MEG EDSTROM JONES: Ecology really breaks down into being the study of our home. So, the study of our Earth. And in order to study our home, we need to be thinking about the connections between the living and nonliving things that are all around us. And an important part of our connection is that we are one of those living things. So, as a living thing on this Planet Earth, how are we responsible for our role in it and our impact on it? When kids can get outside and they can notice these connections, they experience living and nonliving things in their environments, they can start to understand when those environments are not functioning properly and again, what kind of impact they can have on it, what they might be able to do to change what's happening.
CHARLY ARNOLT/CARUSO: I'm sure it's amazing when you get to see that light bulb go off in the kid's head. They're having that aha moment. They’re like, “Oh, I get it now,” and making the connections that we're talking about. So, that's probably one really cool thing that you see on a very frequent basis. But what would you say is the best part of your job?
MEG EDSTROM JONES: The best part of my job is probably working with kids who don't identify themselves as being successful in school and then having them come to The Ecology School and go outside, enjoy being outside and also enjoy learning. And maybe even not really getting that what they're doing is learning. That kind of light bulb, like you were talking about, is probably the most satisfying thing for me as a former teacher, as a now parent and as an Ecology School staff. That's it. To be able to get excited and passionate about something is huge.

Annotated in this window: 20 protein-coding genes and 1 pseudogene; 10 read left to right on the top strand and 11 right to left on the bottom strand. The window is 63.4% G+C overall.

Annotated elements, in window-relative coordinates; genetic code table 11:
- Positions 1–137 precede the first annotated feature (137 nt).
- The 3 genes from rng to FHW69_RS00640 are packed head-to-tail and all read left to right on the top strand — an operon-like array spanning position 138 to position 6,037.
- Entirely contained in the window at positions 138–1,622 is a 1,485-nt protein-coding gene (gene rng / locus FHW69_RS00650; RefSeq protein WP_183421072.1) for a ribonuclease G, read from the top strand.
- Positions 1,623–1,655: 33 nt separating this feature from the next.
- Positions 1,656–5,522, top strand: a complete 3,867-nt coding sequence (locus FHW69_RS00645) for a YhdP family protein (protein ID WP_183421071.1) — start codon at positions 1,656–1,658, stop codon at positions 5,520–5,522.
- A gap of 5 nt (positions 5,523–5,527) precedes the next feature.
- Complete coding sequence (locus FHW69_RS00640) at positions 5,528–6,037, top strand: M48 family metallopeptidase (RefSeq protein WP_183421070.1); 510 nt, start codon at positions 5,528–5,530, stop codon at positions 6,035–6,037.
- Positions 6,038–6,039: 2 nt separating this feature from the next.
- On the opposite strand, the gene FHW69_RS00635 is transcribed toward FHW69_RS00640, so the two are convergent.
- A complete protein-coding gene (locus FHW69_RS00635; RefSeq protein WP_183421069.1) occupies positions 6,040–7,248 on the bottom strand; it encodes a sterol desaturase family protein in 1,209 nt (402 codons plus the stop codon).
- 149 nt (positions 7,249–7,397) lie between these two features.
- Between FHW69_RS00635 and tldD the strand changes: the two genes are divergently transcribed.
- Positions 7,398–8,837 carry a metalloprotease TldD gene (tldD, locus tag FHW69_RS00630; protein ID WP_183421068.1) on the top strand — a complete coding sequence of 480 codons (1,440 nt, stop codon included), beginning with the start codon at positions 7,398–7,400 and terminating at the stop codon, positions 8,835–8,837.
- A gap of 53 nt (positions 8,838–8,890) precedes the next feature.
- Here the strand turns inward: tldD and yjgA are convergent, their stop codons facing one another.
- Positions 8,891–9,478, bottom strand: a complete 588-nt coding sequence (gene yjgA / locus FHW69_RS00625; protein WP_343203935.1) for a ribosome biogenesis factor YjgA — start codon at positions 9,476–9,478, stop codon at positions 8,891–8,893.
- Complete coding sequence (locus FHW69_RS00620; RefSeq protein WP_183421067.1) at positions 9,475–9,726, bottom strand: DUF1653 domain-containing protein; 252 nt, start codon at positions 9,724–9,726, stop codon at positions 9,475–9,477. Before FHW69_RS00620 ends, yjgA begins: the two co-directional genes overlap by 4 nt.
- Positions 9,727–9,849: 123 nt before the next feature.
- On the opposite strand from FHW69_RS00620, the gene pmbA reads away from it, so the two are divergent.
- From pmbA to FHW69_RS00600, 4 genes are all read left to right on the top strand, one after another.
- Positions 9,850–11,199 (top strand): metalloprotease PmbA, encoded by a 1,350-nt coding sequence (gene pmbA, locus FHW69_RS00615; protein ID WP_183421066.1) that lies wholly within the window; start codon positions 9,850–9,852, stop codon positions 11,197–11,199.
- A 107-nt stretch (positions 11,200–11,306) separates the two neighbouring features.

CHARLY ARNOLT/CARUSO: Our next PLANET HERO nominee, Christine F., is also a teacher and says that connecting with her young students and their parents is the best part of her job. Christine works as a pre-K teacher at a Head Start in Florida. Head Start is a program of the United States Department of Health and Human Services, and it provides early childhood education, health, nutrition and parent involvement services to low-income children and also for their families. A mother of three herself, Christine says she knows what these families go through because she once also struggled to provide for her own children. Being there as a supportive friend for her students and their families motivates her just as much as her love for teaching does.
CHRISTINE F.: I've been teaching for 12 years. I got into it because I love the little kids, but I love the connection with the parents. I think it's like a family when you get attached to these kids. And then some of these families are just struggling. And especially this year, they lost their jobs, they're depressed. And sometimes it's just nice you can just talk with them. It's sometimes knowing I'm not just their teacher; I'm like a friend. I went through a lot, so I always tell them my story. I was a single mom for a long time. I struggled, so I know what it's like to struggle and to provide for your family.
I love Head Start. I feel like that. I don't feel like a lot of people know what it is. It's called Head Start, but I tell parents I call it a step ahead. I feel, especially with the younger kids, we have VPK and it's voluntary, but I think Head Start is giving your child that upper hand of (garbled) how it is to communicate with other people, how to play, how to share. I guess to me, it’s letting them be kids. If people really understood people that live in poverty and that what Head Start provides is all this. To give them that - I call it like a step ahead. It gives them that foundation, but also gives those families an outlet of sorts - resources that they didn't realize were out there.